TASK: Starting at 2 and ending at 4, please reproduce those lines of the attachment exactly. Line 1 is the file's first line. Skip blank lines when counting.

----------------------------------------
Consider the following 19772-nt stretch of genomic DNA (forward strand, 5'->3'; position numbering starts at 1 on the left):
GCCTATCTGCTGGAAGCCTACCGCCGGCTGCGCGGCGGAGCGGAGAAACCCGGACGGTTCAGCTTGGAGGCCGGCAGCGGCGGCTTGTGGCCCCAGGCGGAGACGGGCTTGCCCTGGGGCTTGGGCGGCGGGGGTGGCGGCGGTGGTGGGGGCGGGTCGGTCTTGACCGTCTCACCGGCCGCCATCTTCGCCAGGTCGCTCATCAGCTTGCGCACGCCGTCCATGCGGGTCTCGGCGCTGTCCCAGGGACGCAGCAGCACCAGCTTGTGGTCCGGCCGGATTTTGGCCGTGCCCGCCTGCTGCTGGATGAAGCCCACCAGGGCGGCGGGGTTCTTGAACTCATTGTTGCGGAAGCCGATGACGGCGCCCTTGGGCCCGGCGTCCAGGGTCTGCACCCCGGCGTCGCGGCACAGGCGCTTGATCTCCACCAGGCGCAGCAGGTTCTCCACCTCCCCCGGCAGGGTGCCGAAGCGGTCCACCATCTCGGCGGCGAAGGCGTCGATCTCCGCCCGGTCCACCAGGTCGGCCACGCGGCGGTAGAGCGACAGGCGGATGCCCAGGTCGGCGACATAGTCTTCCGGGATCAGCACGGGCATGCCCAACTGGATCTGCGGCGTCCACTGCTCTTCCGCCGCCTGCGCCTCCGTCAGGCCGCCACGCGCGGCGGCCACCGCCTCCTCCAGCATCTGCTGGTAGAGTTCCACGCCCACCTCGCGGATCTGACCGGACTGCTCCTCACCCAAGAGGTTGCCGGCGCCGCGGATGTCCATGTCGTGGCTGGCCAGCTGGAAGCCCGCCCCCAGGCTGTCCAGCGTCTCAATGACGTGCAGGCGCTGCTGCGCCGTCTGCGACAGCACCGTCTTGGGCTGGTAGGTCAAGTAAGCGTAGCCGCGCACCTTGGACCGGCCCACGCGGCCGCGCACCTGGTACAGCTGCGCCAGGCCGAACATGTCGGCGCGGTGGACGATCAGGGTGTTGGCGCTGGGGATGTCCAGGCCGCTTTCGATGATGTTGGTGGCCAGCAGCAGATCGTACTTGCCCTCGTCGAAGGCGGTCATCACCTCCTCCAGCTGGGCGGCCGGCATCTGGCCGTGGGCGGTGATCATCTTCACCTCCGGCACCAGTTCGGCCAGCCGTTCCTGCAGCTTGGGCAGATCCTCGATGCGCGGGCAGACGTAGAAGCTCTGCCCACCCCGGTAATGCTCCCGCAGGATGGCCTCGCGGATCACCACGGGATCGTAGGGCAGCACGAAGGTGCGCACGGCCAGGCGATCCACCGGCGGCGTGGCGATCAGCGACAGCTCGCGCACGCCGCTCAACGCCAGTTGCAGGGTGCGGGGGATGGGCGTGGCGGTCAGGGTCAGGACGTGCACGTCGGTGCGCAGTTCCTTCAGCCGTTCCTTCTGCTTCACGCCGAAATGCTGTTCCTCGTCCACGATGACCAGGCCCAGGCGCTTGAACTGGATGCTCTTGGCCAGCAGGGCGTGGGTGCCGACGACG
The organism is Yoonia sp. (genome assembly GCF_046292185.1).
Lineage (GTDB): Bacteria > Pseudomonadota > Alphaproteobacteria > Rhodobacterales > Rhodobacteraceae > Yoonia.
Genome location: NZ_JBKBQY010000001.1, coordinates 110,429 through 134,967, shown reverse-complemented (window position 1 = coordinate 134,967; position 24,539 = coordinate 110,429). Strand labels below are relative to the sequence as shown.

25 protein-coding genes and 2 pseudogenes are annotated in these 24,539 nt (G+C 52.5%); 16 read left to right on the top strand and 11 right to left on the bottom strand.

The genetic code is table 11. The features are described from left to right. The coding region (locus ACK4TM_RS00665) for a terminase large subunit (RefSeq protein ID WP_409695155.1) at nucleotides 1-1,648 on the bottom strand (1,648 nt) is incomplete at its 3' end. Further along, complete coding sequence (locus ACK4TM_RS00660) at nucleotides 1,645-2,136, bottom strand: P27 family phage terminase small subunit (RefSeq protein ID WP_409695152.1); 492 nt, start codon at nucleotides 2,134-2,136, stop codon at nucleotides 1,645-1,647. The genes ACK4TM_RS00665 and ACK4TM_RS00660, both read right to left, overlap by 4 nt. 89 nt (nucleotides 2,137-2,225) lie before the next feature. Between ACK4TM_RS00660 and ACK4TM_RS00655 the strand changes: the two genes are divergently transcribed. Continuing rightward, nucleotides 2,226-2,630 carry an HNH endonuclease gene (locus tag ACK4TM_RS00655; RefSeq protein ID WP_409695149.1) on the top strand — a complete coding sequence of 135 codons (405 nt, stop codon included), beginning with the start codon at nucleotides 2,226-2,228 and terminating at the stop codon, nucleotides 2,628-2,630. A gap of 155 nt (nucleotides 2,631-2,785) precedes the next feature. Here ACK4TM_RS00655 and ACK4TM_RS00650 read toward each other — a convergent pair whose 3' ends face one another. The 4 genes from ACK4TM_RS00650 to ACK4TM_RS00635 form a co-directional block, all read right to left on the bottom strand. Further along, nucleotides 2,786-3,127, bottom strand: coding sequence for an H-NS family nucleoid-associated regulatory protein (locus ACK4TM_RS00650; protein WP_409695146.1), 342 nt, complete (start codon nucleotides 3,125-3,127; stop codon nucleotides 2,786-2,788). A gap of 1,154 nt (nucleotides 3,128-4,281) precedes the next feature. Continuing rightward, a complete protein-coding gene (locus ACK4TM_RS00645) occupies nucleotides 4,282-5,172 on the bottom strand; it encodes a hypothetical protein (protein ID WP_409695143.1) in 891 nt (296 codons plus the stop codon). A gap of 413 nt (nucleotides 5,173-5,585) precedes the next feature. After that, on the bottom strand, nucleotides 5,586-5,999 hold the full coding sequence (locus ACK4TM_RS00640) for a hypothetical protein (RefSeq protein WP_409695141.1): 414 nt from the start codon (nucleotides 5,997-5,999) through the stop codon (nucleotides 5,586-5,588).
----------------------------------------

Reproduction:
GCCTATCTGCTGGAAGCCTACCGCCGGCTGCGCGGCGGAGCGGAGAAACCCGGACGGTTCAGCTTGGAGGCCGGCAGCGGCGGCTTGTGGCCCCAGGCGGAGACGGGCTTGCCCTGGGGCTTGGGCGGCGGGGGTGGCGGCGGTGGTGGGGGCGGGTCGGTCTTGACCGTCTCACCGGCCGCCATCTTCGCCAGGTCGCTCATCAGCTTGCGCACGCCGTCCATGCGGGTCTCGGCGCTGTCCCAGGGACGCAGCAGCACCAGCTTGTGGTCCGGCCGGATTTTGGCCGTGCCCGCCTGCTGCTGGATGAAGCCCACCAGGGCGGCGGGGTTCTTGAACTCATTGTTGCGGAAGCCGATGACGGCGCCCTTGGGCCCGGCGTCCAGGGTCTGCACCCCGGCGTCGCGGCACAGGCGCTTGATCTCCACCAGGCGCAGCAGGTTCTCCACCTCCCCCGGCAGGGTGCCGAAGCGGTCCACCATCTCGGCGGCGAAGGCGTCGATCTCCGCCCGGTCCACCAGGTCGGCCACGCGGCGGTAGAGCGACAGGCGGATGCCCAGGTCGGCGACATAGTCTTCCGGGATCAGCACGGGCATGCCCAACTGGATCTGCGGCGTCCACTGCTCTTCCGCCGCCTGCGCCTCCGTCAGGCCGCCACGCGCGGCGGCCACCGCCTCCTCCAGCATCTGCTGGTAGAGTTCCACGCCCACCTCGCGGATCTGACCGGACTGCTCCTCACCCAAGAGGTTGCCGGCGCCGCGGATGTCCATGTCGTGGCTGGCCAGCTGGAAGCCCGCCCCCAGGCTGTCCAGCGTCTCAATGACGTGCAGGCGCTGCTGCGCCGTCTGCGACAGCACCGTCTTGGGCTGGTAGGTCAAGTAAGCGTAGCCGCGCACCTTGGACCGGCCCACGCGGCCGCGCACCTGGTACAGCTGCGCCAGGCCGAACATGTCGGCGCGGTGGACGATCAGGGTGTTGGCGCTGGGGATGTCCAGGCCGCTTTCGATGATGTTGGTGGCCAGCAGCAGATCGTACTTGCCCTCGTCGAAGGCGGTCATCACCTCCTCCAGCTGGGCGGCCGGCATCTGGCCGTGGGCGGTGATCATCTTCACCTCCGGCACCAGTTCGGCCAGCCGTTCCTGCAGCTTGGGCAGATCCTCGATGCGCGGGCAGACGTAGAAGCTCTGCCCACCCCGGTAATGCTCCCGCAGGATGGCCTCGCGGATCACCACGGGATCGTAGGGCAGCACGAAGGTGCGCACGGCCAGGCGATCCACCGGCGGCGTGGCGATCAGCGACAGCTCGCGCACGCCGCTCAACGCCAGTTGCAGGGTGCGGGGGATGGGCGTGGCGGTCAGGGTCAGGACGTGCACGTCGGTGCGCAGTTCCTTCAGCCGTTCCTTCTGCTTCACGCCGAAATGCTGTTCCTCGTCCACGATGACCAGGCCCAGGCGCTTGAACTGGATGCTCTTGGCCAGCAGGGCGTGGGTGCCGACGACG
The organism is Yoonia sp. (genome assembly GCF_046292185.1).
Lineage (GTDB): Bacteria > Pseudomonadota > Alphaproteobacteria > Rhodobacterales > Rhodobacteraceae > Yoonia.